And then we add another dimension, the trade spat between the U.S. and China, and this is only going to get more testy. Vice President Pence launched a tirade against China in a speech today. Pence outlined China’s involvement in hacking and trying to sway political unease and political interference. These allegations will do little to ease the tensions between the two nations.
In fact, within China there appears to be an increasing consensus that the ongoing tensions between the U.S. and China are not going to be a short-term issue, rather tensions could escalate further. Apple Inc and Amazon both denied that their systems had been infiltrated by malicious computer chips inserted by the Chinese military. However, following on from Pence’s speech today, this only raises tensions.
And the Republicans aim to confirm Kavanaugh this weekend after the FBI report was completed. The FBI did not interview either party and was closely monitored by the White House.
Equities: The S&P fell 0.82%. and the Dow fell 0.75% while the Stoxx lost 1.1%. The Vix closed 14.22.
Currencies: The Bloomberg Dollar Index gained 0.1% while the euro rose 0.3% and the yen climbed 0.6%.
Bonds: The ten-year closed around at 3.19%. The 2-year closed at 2.872% and the 30-year closed at 3.348%. The ten-year bund closed at 0.536% and the OAT closed at 0.879%. The U.S. curve closed on the day with the following closes 2/10 at 31.5 bp, 2/30 at 47.6 bp and the 10/30 closed at 15.9 bp. The U.S. 5-year closed at 3.047%.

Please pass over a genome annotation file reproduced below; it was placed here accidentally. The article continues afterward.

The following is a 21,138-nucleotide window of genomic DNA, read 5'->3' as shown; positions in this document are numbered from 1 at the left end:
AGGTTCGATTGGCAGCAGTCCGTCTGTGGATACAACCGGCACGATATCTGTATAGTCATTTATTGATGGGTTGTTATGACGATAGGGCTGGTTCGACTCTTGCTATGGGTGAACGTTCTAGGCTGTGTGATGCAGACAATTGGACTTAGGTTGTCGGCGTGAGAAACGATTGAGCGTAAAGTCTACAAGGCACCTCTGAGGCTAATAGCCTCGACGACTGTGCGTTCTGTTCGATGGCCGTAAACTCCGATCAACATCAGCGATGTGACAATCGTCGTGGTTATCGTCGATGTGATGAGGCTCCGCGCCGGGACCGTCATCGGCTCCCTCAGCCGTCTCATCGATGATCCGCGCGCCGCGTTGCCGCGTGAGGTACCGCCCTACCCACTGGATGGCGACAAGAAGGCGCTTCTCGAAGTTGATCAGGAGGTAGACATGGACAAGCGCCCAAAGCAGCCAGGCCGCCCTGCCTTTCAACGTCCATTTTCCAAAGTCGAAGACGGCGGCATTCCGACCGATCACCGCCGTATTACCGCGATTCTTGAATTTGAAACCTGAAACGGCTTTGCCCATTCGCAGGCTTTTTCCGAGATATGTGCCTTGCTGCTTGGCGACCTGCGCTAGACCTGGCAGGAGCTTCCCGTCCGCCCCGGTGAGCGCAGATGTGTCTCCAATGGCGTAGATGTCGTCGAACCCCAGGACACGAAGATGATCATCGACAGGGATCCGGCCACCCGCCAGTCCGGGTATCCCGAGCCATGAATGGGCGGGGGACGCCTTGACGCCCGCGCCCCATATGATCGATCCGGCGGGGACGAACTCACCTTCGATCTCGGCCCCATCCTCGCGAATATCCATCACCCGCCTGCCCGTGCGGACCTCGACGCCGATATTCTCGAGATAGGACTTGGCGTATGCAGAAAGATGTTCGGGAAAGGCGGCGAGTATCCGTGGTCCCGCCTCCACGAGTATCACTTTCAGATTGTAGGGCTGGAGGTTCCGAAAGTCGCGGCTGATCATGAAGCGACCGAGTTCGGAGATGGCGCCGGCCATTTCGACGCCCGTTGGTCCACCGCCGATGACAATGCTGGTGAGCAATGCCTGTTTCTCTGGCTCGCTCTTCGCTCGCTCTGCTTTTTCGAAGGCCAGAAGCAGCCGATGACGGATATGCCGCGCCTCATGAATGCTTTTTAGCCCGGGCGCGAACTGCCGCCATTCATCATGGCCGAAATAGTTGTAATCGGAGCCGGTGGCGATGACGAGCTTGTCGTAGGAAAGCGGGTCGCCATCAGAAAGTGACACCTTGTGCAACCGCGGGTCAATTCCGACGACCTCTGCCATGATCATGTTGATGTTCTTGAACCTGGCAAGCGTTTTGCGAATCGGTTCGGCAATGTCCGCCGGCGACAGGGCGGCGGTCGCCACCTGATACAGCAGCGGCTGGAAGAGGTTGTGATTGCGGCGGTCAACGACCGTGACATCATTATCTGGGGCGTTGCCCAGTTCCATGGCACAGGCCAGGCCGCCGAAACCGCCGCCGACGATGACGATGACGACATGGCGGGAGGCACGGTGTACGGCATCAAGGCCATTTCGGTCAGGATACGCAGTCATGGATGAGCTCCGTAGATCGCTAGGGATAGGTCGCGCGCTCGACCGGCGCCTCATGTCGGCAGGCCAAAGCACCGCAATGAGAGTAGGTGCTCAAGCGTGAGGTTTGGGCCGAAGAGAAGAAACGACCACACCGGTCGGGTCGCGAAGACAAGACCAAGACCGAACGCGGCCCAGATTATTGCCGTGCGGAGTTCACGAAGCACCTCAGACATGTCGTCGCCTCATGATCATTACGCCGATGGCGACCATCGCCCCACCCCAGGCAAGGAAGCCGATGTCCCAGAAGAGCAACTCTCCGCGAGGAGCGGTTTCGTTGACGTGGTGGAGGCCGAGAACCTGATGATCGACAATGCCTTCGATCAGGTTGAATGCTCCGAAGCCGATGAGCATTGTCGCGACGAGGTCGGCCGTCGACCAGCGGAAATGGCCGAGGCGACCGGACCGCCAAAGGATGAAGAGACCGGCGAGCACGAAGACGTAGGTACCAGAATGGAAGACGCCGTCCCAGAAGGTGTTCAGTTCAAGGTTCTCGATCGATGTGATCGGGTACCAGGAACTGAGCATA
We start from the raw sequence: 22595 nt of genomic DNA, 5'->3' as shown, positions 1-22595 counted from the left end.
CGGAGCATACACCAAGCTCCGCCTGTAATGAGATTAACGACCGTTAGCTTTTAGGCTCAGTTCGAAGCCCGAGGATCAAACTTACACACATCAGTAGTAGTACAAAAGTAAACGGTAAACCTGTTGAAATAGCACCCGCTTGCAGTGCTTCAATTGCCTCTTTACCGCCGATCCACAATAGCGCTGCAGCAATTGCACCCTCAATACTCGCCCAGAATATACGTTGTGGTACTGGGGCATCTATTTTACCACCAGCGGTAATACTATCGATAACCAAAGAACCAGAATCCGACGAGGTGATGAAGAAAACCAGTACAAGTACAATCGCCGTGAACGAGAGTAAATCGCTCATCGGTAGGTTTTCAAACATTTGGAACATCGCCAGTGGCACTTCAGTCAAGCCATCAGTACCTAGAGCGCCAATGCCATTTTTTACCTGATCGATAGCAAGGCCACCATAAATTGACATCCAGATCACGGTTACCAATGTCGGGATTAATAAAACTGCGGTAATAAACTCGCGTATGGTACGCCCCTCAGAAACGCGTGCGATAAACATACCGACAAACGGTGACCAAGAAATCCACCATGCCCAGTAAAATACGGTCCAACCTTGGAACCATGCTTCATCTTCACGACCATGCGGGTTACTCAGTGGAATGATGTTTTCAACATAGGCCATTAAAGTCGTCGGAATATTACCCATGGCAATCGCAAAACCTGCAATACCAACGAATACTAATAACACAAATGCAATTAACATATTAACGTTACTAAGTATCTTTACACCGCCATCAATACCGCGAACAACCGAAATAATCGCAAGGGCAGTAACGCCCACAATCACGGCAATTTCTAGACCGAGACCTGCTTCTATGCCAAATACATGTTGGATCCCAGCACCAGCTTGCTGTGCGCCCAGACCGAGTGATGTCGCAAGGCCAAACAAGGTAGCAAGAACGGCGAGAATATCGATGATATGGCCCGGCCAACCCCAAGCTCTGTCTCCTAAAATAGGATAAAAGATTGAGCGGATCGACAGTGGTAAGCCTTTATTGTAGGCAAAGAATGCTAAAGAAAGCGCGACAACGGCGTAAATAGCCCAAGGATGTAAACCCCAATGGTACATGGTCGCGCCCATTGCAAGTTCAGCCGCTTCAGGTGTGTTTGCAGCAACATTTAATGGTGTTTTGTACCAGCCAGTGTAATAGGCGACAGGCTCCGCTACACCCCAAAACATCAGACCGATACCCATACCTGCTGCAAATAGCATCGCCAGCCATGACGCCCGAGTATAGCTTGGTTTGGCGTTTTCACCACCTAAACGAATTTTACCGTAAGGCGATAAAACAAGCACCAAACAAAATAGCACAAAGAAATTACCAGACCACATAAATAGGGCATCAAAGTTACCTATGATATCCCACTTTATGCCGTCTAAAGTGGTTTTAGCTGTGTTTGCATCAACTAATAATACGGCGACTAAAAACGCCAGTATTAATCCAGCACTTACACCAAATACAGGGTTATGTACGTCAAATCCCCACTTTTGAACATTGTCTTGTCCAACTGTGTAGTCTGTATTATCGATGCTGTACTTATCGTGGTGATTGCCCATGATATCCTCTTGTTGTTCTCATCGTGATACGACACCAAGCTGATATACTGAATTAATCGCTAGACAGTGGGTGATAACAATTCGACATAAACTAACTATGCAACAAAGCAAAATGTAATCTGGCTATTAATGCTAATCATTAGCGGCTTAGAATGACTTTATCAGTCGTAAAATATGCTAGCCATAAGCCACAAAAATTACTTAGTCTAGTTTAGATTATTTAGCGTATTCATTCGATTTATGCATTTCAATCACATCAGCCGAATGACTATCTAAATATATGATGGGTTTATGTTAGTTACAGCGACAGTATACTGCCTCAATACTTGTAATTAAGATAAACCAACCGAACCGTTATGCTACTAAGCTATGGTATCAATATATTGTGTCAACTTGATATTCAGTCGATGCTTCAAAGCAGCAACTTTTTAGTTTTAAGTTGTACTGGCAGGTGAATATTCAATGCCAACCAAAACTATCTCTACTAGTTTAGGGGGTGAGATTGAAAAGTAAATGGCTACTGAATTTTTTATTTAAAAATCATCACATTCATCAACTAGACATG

Italian 10-years closed at 3.337%.
Commodities: WTI fell 2.5%. Gold was flat while silver was down 0.34% and copper is back on the slippery slope and is down 1.7%.
Bitcoin is trading around $6,546.
Aussie Market Today.
The trend is that equities should get sold. With the weekend just around the corner, investors may seek to reduce risk and sell their longs. The odds are that the data tonight in the U.S. could be strong and that means bonds rise in yield. How far those yields rise will determine how the equity market fares. On balance, better to be square or not too long and that points more to selling. Also given the recent news, it is hard to envisage the Asian markets performing on the day.
Bonds are likely to follow the trend in the U.S. and weaken a little. The real reaction for bonds will come after the jobs report and wages report are released and the Aussie market will be closed bar the futures market. On balance, the risk of a weak number is less than a strong number so traders may err on the short side. I expect Asia to be a little weaker on the day and Asian trading will drive trading levels here.
On an interest differential basis and weak commodity prices, there does not look like much respite for the Aussie short of intervention by the RBA. I expect the weakness in the Aussie to continue.
Geopolitical risks remain high.